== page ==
Procuring cause can be defined as an uninterrupted series of events that result in the sale of the property. 1

In any matter heard the Association’s Arbitration Committee is required to look at the entire course of conduct of those involved in a transaction in order to establish procuring cause. Thus it would be incorrect to assume that the act of showing a property by itself establishes procuring cause. It would also be incorrect to assume that the act of writing a purchase agreement by itself establishes procuring cause.

Based on suggestions from the National Association of REALTORS®2, the following points are part of what the committee reviews:

  • What was the nature of the transaction giving rise to the arbitration request?
  • Was the property listed or subject to a management agreement?
  • Who was the listing agent?
  • What was the nature of the listing or other agreement exclusive right to sell, exclusive agency, open, or some other form of agreement?
  • Was the agreement in writing?
  • Was it in effect at the time the dispute arose?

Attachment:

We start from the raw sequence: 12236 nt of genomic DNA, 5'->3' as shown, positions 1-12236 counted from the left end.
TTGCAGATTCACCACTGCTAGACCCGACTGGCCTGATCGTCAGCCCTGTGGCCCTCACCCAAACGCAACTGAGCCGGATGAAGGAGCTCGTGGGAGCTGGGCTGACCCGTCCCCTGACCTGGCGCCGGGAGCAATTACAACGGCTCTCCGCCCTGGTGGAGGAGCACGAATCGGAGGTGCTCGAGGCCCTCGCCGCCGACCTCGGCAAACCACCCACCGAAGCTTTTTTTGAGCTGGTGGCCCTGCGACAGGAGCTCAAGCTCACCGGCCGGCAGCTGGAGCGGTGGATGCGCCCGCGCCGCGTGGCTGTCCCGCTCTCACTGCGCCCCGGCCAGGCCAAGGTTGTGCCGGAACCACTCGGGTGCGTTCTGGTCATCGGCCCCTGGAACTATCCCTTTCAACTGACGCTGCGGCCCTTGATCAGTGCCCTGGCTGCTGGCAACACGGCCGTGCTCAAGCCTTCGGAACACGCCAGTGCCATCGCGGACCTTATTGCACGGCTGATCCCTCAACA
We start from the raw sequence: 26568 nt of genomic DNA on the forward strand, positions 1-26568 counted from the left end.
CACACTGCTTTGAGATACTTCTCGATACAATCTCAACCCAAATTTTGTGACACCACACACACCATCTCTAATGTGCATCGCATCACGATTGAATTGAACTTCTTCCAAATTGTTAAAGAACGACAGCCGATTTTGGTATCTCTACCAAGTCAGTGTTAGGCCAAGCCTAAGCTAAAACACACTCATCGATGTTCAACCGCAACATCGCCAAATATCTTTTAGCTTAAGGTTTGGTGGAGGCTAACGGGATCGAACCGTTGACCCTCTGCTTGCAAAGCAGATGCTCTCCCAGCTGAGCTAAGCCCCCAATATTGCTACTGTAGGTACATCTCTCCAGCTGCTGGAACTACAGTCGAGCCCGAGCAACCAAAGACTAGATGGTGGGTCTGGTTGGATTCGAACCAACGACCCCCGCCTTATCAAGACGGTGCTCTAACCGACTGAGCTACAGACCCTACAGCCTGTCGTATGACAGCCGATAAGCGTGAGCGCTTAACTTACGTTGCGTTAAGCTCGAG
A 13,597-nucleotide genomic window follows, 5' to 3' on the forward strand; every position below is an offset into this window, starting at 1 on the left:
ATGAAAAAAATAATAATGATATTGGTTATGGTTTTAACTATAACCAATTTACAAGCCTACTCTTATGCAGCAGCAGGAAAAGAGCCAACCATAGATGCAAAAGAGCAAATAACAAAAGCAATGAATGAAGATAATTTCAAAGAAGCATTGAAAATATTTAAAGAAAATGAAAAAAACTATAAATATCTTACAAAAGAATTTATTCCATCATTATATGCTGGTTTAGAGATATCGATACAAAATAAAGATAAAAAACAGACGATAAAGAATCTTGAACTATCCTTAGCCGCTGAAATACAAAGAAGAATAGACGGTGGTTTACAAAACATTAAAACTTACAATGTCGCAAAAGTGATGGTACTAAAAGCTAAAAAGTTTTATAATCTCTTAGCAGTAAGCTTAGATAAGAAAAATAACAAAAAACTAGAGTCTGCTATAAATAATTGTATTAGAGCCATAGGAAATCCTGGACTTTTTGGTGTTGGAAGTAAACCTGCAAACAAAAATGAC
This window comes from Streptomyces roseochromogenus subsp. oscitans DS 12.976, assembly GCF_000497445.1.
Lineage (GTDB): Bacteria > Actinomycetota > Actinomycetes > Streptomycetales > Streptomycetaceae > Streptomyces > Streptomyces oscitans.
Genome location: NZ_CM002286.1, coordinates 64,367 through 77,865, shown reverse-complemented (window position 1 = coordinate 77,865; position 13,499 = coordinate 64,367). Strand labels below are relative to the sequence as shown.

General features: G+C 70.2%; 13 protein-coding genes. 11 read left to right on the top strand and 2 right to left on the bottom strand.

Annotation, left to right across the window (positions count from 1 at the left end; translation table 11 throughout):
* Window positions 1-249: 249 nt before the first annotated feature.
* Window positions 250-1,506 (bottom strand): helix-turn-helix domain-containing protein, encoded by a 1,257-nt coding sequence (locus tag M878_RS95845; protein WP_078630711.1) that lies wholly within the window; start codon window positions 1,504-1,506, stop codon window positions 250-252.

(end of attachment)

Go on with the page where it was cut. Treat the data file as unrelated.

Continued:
• Who was the cooperating broker or brokers?
  • Are all appropriate parties to the matter joined?
  • Is or was the matter the subject of litigation?
  • Were any of the parties acting as subagents? As buyer brokers? In some other capacity?
  • Did any of the cooperating brokers have an agreement, written or otherwise, to act as agent or in some other capacity on behalf of any of the parties?
  • Were any of the brokers (including the listing broker) acting as a principal in the transaction?
  • Were all disclosures mandated by law or the Code of Ethics complied with?
  • Who first introduced the ultimate purchaser or tenant to the property?
  • When was the first introduction made?
  • How was the first introduction made?
  • Did the original introduction of the purchaser or tenant to the property start an uninterrupted series of events leading to the sale (or to any other intended objective of the transaction) or was the series of events hindered or interrupted in any way?
  • If there was an interruption or break in the original series of events, how was it caused, and by whom?
  • Did the broker making the initial introduction to the property maintain contact with the purchaser or tenant or could the broker’s inaction have reasonably been viewed by the buyer or tenant as the broker having withdrawn from the transaction?
  • Did the broker making the initial introduction to the property engage in conduct, (or fail to take some action) which caused the purchaser or tenant to choose to utilize the services of another broker?
  • Was there interference in the series of events from any outside or intervening cause or party?
  • What were the brokers’ relationships with respect to the seller, the purchaser, the listing broker, and any other cooperating brokers involved in the transaction?